Worse still, somehow the press picked up a negative line about those of us who had bought S types when the XF was launched. We read that the S type was old fashioned and stodgy. The all modern exciting XF was designed to sell to the younger executive, a new breed of Jaguar buyers, people who had been buying BMWs. Well if that is the case, why do they wish to sell one to me, having insulted me? What compelling deal or argument can they put to me to say sorry, if they want older Jaguar fans back? I did not see myself as old fashioned or stodgy for buying one of their cars.

The reason Jaguar is struggling is it does not have enough customers. Yes, it had to widen its customer base. No, it did not have to do that by upsetting the existing supporters. Jaguar does not need a public subsidy, it needs a stunning successor to the XJ, possibly a remodelling and relaunch of the XF, and some much more astute marketing to reposition the brand comfortably, so it can reclaim its old supporters whilst winning some new friends.

Political parties could tell them a thing or two about the need to win over new friends without losing the core support. Comments like “the new Jaguar is styled specifically to shed its stodgy British lines” and “No more for Jaguar the relentlessly retro approach that is perceived to have done the marque no favours at all in modern times” must have come from briefing close to the company. It is undermining perceptions of their previous cars, never a good thing to do given that many likely Jaguar new car buyers have probably owned one before.

It would be so 1970s to go back to subsidising car makers. In those days the more the government subsidised, the more the state aided companies lost market share. The car companies came to see the government as the main customer, as they sought cash from them, whilst the foreign competitors got on with designing and building cars that individual customers wanted to buy. It was a disaster. The UK fell further and further behind the best of modern car design.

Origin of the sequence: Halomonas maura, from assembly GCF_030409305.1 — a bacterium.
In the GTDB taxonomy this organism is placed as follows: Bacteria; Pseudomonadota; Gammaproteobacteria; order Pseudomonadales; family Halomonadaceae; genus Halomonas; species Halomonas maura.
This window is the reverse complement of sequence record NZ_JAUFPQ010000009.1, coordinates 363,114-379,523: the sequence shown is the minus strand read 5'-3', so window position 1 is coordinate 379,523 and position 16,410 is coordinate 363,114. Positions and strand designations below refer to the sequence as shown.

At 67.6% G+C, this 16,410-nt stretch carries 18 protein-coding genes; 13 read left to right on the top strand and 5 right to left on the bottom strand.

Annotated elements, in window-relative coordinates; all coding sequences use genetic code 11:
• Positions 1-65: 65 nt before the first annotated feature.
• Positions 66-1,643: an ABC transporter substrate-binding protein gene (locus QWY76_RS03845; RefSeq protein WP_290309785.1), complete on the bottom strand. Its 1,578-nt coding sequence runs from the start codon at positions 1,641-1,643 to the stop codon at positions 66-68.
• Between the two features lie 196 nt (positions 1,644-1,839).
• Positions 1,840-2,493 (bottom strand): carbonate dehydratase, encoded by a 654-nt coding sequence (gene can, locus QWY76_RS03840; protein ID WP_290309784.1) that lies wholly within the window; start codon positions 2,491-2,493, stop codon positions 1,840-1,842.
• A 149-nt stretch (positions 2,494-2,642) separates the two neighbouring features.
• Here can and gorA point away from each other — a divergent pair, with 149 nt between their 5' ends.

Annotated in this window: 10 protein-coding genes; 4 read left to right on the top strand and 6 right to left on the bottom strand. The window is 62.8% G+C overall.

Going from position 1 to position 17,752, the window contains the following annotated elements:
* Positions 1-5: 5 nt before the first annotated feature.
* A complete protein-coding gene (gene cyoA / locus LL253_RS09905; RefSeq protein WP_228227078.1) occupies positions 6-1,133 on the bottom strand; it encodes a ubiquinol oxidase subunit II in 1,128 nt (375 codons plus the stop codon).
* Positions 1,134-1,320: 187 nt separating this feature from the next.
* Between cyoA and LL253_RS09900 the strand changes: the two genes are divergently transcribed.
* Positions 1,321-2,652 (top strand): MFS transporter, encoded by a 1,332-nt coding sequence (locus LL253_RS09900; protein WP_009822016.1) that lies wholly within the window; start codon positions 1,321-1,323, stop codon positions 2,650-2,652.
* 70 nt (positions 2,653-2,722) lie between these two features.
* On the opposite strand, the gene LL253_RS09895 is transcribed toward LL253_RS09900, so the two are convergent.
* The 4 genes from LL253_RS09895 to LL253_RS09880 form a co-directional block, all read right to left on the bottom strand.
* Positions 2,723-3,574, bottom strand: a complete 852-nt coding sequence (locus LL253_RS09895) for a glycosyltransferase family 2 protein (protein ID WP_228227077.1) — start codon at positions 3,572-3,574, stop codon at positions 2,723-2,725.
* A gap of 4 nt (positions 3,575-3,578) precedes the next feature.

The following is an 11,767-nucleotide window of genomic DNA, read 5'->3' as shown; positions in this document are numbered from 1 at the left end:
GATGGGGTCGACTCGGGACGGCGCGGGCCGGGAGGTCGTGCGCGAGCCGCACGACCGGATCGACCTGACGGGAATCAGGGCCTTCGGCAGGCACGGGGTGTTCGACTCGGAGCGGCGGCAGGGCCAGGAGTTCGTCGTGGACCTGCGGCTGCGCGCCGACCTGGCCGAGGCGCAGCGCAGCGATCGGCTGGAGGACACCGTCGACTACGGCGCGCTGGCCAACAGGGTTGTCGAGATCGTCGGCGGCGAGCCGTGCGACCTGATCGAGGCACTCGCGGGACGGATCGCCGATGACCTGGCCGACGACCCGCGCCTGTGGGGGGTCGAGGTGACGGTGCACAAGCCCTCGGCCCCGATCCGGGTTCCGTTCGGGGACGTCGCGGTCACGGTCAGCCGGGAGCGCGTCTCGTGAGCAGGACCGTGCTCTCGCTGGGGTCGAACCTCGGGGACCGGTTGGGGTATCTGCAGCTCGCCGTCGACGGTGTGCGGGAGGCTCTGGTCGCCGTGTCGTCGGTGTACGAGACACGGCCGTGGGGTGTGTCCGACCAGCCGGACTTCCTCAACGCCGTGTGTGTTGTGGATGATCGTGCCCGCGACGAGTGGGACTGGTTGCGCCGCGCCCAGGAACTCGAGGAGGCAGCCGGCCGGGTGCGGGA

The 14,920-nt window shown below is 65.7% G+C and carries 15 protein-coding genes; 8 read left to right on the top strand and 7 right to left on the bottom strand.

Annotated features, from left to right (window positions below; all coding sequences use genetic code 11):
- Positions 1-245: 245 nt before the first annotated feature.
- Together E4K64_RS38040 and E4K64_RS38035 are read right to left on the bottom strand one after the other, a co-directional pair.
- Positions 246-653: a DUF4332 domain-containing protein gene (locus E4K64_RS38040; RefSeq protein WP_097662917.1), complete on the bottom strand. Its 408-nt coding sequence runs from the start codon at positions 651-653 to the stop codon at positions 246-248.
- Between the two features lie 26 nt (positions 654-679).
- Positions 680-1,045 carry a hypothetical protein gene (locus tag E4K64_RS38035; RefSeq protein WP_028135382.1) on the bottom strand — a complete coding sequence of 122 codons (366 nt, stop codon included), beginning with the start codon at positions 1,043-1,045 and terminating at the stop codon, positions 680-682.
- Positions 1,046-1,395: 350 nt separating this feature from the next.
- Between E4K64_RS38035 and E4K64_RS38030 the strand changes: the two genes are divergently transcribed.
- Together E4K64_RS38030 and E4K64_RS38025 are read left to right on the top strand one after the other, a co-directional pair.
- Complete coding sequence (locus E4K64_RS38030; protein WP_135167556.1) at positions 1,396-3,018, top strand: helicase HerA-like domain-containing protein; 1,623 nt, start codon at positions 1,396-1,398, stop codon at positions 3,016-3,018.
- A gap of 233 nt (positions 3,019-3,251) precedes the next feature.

Surely even this government must see the folly of subsidising a foreign owned company to make luxury cars to sell to people with good incomes or money in the bank? And can’t the top management of Jaguar start listening to their customers, instead of contracting that out to consultants who manage to make a former Jaguar addict like me hopping mad with the way we are being treated? I am all in favour of the company innovating, and recognising that time moves on and perceptions of beauty change. What I cannot accept is clumsy “repositioning” in a way which makes former friends uncomfortable with what the Group is doing.


  1. Ian Jones
    December 19, 2008

    Its not so much that its foreign owned that annoys me, its the fact its owner is touted as a billionaire with houses, planes, boats etc etc. If he wants money to support something he has bought then he can sell something, why should the taxpayer bail them out!!! Its not like most taxpayers can afford a Jag anyway!!!

    good to see Mandelson looking after his billionaire friends!

  2. Brian Tomkinson
    December 19, 2008

    JR: “Surely even this government must see the folly of subsidising a foreign owned company to make luxury cars to sell to people with good incomes or money in the bank?”

    You seem to have forgotten the main reason why this dreadful government would agree to this folly – the large number of Labour MPs with seats in the Coventry area!

  3. rugfish
    December 19, 2008

    I think the decline in car sales is more of a naturally occurring global phenomenon rather solely a British problem. I think this might have something to do with the fact people may be sick of paying taxes through the nose, taking credit and hocking themselves up their armpits each year simply to enjoy the whiff of new leather.

    So speaking for myself, I now resent the amount of tax I’m paying, I resent the duty the government places on fuel, I resent the yawning gap between money makers and money takers with the taxpayers funding the execise, and I resent a government which allows a gas guzzling, environmentally harmful machine to be sold to me on the basis that I MUST have one and I MUST get a “No deposit and Nothing to pay LOAN in order to drive their lunatic giveaway spending, when I know this is not in reality affordable, and that it, along with the money government is borrowing to carry out this spending will have to be paid back one day.